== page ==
Relying on congressional intent to avoid an absurd result from the literal reading of a statute, a federal judge remanded a case to state court in a decision that magnifies a division in the Eastern District of Pennsylvania over the "forum defendant rule."

That rule, which bars the removal of cases to federal court if one of the defendants is a citizen of the state in which the suit is filed, was passed by Congress in order to discourage the use of diversity jurisdiction when suits could be fairly handled in state courts, according to the opinion from U.S. District Judge Michael Baylson of the Eastern District of Pennsylvania.

To clarify that the defendant must be "legitimate" rather than one added by plaintiffs simply to defeat diversity jurisdiction, Congress later added the phrase "properly joined and served" to the rule.

In this case, CSX Corp. — the out-of-state defendant — argued that it filed for removal to federal court before Conrail — the in-state defendant — had been properly joined and served, meaning federal venue would still be proper.

Baylson held that, while CSX might be right in its literal interpretation of the statute, that would be an absurd conclusion that would be at odds with congressional intent. He remanded the case back to the Philadelphia Court of Common Pleas and denied the defendants’ request for a stay on mailing the remand order, which the rail companies had sought so that the U.S. Court of Appeals for the Third Circuit could maintain jurisdiction long enough to resolve the split in the district.

"Since Congress intended the removal statute to ‘abridge the right of removal’ … it would be absurd to read the statute as encouraging unserved non-forum defendants to ‘race to remove’ before plaintiffs have the practical ability to effectuate service," Baylson said, quoting a 1951 U.S. Supreme Court opinion in American Fire & Casualty v. Finn.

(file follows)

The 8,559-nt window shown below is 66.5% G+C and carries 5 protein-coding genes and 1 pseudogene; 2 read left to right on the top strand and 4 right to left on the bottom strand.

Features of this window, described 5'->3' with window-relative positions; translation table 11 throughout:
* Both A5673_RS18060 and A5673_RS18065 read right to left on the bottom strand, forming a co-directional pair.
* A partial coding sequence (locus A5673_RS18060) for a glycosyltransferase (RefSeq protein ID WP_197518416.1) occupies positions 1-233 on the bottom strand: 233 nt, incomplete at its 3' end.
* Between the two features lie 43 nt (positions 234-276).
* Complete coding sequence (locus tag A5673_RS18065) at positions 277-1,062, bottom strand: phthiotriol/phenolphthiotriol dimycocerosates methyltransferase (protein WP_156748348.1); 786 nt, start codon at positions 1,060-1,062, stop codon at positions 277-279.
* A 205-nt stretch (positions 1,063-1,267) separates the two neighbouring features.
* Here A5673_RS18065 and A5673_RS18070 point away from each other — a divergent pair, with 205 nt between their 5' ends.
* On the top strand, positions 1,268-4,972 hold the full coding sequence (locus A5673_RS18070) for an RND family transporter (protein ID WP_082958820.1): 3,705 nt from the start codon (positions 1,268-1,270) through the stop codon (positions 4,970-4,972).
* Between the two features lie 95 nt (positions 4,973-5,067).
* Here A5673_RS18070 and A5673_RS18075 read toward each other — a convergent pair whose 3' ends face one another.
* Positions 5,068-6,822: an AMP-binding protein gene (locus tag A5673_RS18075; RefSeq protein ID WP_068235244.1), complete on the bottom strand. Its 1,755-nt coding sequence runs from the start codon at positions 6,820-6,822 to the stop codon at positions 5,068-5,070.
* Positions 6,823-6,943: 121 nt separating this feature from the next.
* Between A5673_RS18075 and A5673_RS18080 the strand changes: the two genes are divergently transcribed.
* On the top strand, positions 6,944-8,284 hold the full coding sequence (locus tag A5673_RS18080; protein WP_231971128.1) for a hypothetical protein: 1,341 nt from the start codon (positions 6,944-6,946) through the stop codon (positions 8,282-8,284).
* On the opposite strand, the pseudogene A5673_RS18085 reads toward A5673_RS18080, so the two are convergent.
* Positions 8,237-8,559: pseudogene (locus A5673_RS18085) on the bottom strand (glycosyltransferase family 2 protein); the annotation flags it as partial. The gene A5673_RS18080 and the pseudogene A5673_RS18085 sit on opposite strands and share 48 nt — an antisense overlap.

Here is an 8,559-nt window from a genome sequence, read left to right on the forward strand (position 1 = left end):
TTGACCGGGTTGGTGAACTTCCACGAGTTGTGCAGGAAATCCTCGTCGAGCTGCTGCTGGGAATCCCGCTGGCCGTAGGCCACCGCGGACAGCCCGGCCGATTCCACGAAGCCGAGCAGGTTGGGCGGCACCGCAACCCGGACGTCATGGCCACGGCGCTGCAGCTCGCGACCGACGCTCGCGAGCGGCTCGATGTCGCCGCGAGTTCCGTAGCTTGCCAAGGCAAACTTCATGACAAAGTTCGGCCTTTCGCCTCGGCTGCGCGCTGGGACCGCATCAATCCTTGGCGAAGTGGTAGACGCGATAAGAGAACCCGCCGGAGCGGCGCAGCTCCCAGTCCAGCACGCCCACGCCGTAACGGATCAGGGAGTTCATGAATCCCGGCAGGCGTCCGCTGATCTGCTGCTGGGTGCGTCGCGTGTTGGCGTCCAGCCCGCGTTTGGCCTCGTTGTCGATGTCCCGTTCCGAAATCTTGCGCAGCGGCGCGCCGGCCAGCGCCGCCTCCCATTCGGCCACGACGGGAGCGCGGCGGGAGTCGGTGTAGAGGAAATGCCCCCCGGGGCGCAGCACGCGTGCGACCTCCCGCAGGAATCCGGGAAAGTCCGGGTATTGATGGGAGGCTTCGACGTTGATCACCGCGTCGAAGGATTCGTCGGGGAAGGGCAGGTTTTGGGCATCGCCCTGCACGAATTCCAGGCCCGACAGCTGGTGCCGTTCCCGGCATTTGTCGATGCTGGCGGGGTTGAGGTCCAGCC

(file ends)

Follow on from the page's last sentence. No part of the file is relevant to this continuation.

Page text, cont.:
Other judges in the Eastern District of Pennsylvania have held differently from Baylson.

Baylson cited the reasoning of U.S. District Judge Cynthia M. Rufe when she looked beyond the plain meaning of the statute in a 2009 opinion in In re Avandia Marketing, Sales Practices and Products Liability Litigation.

The matter before Baylson, Swindell-Filiaggi v. CSX & Conrail, stems from a November 30, 2012, accident in which a Conrail train spilled vinyl chloride monomer, a human carcinogen, when a CSX bridge collapsed under its weight, according to the opinion.
"Congressional intent would be significantly frustrated if unserved non-forum defendants can remove cases simply because they have the technical wherewithal to file for removal before the plaintiff can effectuate service," Baylson said.

He cited one of his own opinions, from 2008 in Allen v. GlaxoSmithKline, saying, "It is ‘especially absurd’ to interpret the ‘joined and served’ rule as allowing naked gamesmanship by defendants since Congress intended for the rule to prevent gamesmanship."

Baylson rejected the defendants’ argument that Congress endorsed their interpretation of the statute since it has declined to amend the language. Rather, the clear intent of the statute is to limit the right of removal, Baylson held.

Beyond the larger issue of interpreting the meaning and intent of the statute, Baylson addressed the issue of timing specific to this case. Since Conrail was served on the same day that CSX filed for removal to federal court, it is unclear whether or not the statute, read strictly, would support the defendants’ position.

"Although defendants insist that the court must focus on the circumstances that were present at the precise time of removal (versus the date of removal), the plain meaning of the statute does not dictate this result," Baylson said.

He issued an alternative holding that buttressed his first, deciding that the plain meaning of the rule dictates that the date is determinative, not the exact time.

David M. Cedar of the Cedar Law Firm in Cherry Hill, N.J., represented the plaintiffs and said that he plans to file another 500 to 550 cases in addition to the 54 already filed in the Philadelphia Court of Common Pleas. He also noted that there are cases pending in the U.S. District Court of the District of New Jersey. There are a "ton of cases on both sides of the water now," Cedar said, and they’ll proceed simultaneously.

Evan Tager of Mayer Brown in Washington, D.C., was on the team defending CSX and declined to comment.

Saranac Hale Spencer can be contacted at 215-557-2449 or sspencer@alm.com. Follow her on Twitter @SSpencerTLI.

(Copies of the 14-page opinion in Swindell-Filiaggi v. CSX & Conrail, PICS No. 13-0364, are available from The Legal Intelligencer. Please call the Pennsylvania Instant Case Service at 800-276-PICS to order or for information.) •